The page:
Homeowner Flood Insurance Affordability Actby Representative Tom Marino
Posted on 2014-01-08
MARINO. Mr. Speaker, I ask unanimous consent that all Members may
have 5 legislative days in which to revise and extend their remarks and
include extraneous material on the subject of my Special Order.
The SPEAKER pro tempore. Is there objection to the request of the gentleman from Pennsylvania? There was no objection.
Mr. MARINO. Mr. Speaker, I rise today to continue to bring attention to an issue that is devastating the people of Pennsylvania--across the 10th District and other districts in Pennsylvania--and across this country. It is the implementation of the Biggert-Waters Flood Insurance Reform Act of 2012.
It has unintentionally burdened lower- and middle class homeowners and small businesses. Rates have increased astronomically. Biggert- Waters had the best of intentions. However, FEMA's methodology is severely flawed, and FEMA failed to warn Congress.
This afternoon, I am joined by a bipartisan group of my colleagues from across the country; and while the details of a proposed solution may vary, I believe we are unified behind the goal of protecting the livelihoods and investments of hardworking Americans.
Our homes are often our most valuable assets in that they allow us to retire; they allow us to send our children to college; they allow us to leave something behind for our children and our grandchildren for a better life. These homes form the backbone of riverside and coastal working-class communities. The downfall of these residential real estate markets will be catastrophic. Homeowners will lose their total investments in their properties. Small businesses will lose their customers, not to mention their real estate. Small banks will go out of business because people are not able to pay the insurance that the mortgages call for. The communities left behind will no longer have an adequate tax base to fund basic services.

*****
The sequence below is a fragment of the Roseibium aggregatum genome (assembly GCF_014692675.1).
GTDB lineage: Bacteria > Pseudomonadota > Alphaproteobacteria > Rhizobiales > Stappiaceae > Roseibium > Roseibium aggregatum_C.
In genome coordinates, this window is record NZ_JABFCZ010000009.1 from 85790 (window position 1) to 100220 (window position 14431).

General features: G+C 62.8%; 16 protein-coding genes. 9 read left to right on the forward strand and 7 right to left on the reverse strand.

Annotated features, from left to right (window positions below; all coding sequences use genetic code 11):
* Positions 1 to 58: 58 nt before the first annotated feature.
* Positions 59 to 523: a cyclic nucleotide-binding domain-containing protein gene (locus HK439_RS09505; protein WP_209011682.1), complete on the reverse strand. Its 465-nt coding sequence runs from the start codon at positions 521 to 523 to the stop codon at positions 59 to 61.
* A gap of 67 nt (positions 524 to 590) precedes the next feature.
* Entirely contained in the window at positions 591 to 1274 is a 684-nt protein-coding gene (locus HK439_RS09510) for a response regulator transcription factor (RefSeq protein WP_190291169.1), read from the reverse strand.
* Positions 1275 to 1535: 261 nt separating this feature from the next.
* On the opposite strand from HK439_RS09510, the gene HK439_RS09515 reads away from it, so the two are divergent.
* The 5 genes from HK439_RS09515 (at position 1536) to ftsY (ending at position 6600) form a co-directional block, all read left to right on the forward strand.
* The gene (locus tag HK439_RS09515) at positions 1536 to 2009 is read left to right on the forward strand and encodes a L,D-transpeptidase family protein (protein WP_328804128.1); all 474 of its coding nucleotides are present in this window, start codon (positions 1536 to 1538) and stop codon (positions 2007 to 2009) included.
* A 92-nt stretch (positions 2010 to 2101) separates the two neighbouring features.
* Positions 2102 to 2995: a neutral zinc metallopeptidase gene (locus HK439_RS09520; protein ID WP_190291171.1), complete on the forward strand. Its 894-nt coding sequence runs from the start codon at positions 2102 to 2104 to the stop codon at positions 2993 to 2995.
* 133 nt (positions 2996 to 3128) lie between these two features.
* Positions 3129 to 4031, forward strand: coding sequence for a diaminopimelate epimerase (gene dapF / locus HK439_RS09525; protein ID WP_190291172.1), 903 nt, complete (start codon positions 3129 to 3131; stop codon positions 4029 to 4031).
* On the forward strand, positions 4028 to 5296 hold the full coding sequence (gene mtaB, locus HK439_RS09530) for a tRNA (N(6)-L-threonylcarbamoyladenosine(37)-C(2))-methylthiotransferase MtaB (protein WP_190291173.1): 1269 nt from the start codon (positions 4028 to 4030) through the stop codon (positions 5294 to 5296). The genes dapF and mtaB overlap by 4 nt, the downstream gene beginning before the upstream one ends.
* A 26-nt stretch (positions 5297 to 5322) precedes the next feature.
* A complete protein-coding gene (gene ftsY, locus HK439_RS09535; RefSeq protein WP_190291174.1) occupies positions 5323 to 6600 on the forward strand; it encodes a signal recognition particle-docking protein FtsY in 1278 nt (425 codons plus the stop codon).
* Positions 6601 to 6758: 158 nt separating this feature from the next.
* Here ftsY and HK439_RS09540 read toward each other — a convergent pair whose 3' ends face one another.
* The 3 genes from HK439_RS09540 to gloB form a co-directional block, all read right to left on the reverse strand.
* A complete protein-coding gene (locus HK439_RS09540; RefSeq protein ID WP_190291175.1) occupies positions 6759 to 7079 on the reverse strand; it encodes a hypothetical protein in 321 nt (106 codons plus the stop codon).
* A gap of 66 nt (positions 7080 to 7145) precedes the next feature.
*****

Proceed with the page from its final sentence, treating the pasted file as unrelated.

I believe the best solution right now is to repeal Biggert-Waters in its entirety and to start again from square one. Authors of the law on the House Financial Services Committee intended to stabilize the National Flood Insurance Program, but this law has disproportionately affected low- and middle class homeowners who cannot afford these premiums.
Although we here in Congress tend to think in abstract terms, I want to share some of the stories I have heard from my neighbors back home in the 10th Congressional District of Pennsylvania.
Jeff and Erica Waldman purchased a house in Muncy, Pennsylvania. Their flood insurance premium was initially $900 per year. Now they are being told to pay by the end of last year--the 31st, a few days ago-- $9,000 a year for flood insurance--up front. Jeff and Erica are frustrated about the lack of information they were given and are days away from losing their home as we speak. We cannot solely place this burden on people like Jeff and Erica.
Laurie and Michael Portanova purchased three historic properties in Jersey Shore, Pennsylvania, last year, hoping that their new business would rejuvenate the Main Street feel for the borough. Their flood insurance premium per year was $2,800. They received a notice that they had to pay $40,000 by the end of the year for flood insurance, by the end of 2013. They are close to walking away from their investments and taking a huge loss. This would also have devastating consequences on other property owners in Jersey Shore, who will have an additional tax burden if homeowners in the area are not able to keep their homes because they are not able to pay the flood insurance.
Mr. Speaker, at this time, I yield to the gentleman from Pennsylvania, Congressman Thompson.